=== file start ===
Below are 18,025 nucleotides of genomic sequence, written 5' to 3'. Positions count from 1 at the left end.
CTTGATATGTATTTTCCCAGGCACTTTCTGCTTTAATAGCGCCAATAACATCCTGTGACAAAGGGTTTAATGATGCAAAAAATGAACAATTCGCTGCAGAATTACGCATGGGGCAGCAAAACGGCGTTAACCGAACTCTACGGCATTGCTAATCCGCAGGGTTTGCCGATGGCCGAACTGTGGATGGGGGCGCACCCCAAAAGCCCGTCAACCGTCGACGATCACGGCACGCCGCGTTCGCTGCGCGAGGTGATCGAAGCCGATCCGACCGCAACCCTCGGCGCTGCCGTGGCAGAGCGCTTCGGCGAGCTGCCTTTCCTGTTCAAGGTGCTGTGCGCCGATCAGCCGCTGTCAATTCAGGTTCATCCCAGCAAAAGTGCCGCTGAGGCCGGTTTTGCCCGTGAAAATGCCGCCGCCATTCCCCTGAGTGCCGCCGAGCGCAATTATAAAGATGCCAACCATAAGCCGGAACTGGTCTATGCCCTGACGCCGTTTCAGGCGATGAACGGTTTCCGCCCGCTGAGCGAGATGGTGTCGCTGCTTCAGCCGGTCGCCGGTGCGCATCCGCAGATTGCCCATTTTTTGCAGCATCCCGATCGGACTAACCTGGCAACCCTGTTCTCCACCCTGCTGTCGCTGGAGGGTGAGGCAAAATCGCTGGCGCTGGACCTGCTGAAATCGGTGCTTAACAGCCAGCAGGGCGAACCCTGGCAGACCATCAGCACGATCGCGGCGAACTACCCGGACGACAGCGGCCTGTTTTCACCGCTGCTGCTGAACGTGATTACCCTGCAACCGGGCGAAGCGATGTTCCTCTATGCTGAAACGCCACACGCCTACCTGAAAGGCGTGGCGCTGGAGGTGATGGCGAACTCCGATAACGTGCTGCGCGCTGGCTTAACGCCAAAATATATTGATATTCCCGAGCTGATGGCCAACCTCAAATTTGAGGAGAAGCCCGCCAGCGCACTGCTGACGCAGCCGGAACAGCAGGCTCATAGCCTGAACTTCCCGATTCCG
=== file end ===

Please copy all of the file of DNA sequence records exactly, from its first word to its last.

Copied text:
Below are 18,025 nucleotides of genomic sequence, written 5' to 3'. Positions count from 1 at the left end.
CTTGATATGTATTTTCCCAGGCACTTTCTGCTTTAATAGCGCCAATAACATCCTGTGACAAAGGGTTTAATGATGCAAAAAATGAACAATTCGCTGCAGAATTACGCATGGGGCAGCAAAACGGCGTTAACCGAACTCTACGGCATTGCTAATCCGCAGGGTTTGCCGATGGCCGAACTGTGGATGGGGGCGCACCCCAAAAGCCCGTCAACCGTCGACGATCACGGCACGCCGCGTTCGCTGCGCGAGGTGATCGAAGCCGATCCGACCGCAACCCTCGGCGCTGCCGTGGCAGAGCGCTTCGGCGAGCTGCCTTTCCTGTTCAAGGTGCTGTGCGCCGATCAGCCGCTGTCAATTCAGGTTCATCCCAGCAAAAGTGCCGCTGAGGCCGGTTTTGCCCGTGAAAATGCCGCCGCCATTCCCCTGAGTGCCGCCGAGCGCAATTATAAAGATGCCAACCATAAGCCGGAACTGGTCTATGCCCTGACGCCGTTTCAGGCGATGAACGGTTTCCGCCCGCTGAGCGAGATGGTGTCGCTGCTTCAGCCGGTCGCCGGTGCGCATCCGCAGATTGCCCATTTTTTGCAGCATCCCGATCGGACTAACCTGGCAACCCTGTTCTCCACCCTGCTGTCGCTGGAGGGTGAGGCAAAATCGCTGGCGCTGGACCTGCTGAAATCGGTGCTTAACAGCCAGCAGGGCGAACCCTGGCAGACCATCAGCACGATCGCGGCGAACTACCCGGACGACAGCGGCCTGTTTTCACCGCTGCTGCTGAACGTGATTACCCTGCAACCGGGCGAAGCGATGTTCCTCTATGCTGAAACGCCACACGCCTACCTGAAAGGCGTGGCGCTGGAGGTGATGGCGAACTCCGATAACGTGCTGCGCGCTGGCTTAACGCCAAAATATATTGATATTCCCGAGCTGATGGCCAACCTCAAATTTGAGGAGAAGCCCGCCAGCGCACTGCTGACGCAGCCGGAACAGCAGGCTCATAGCCTGAACTTCCCGATTCCG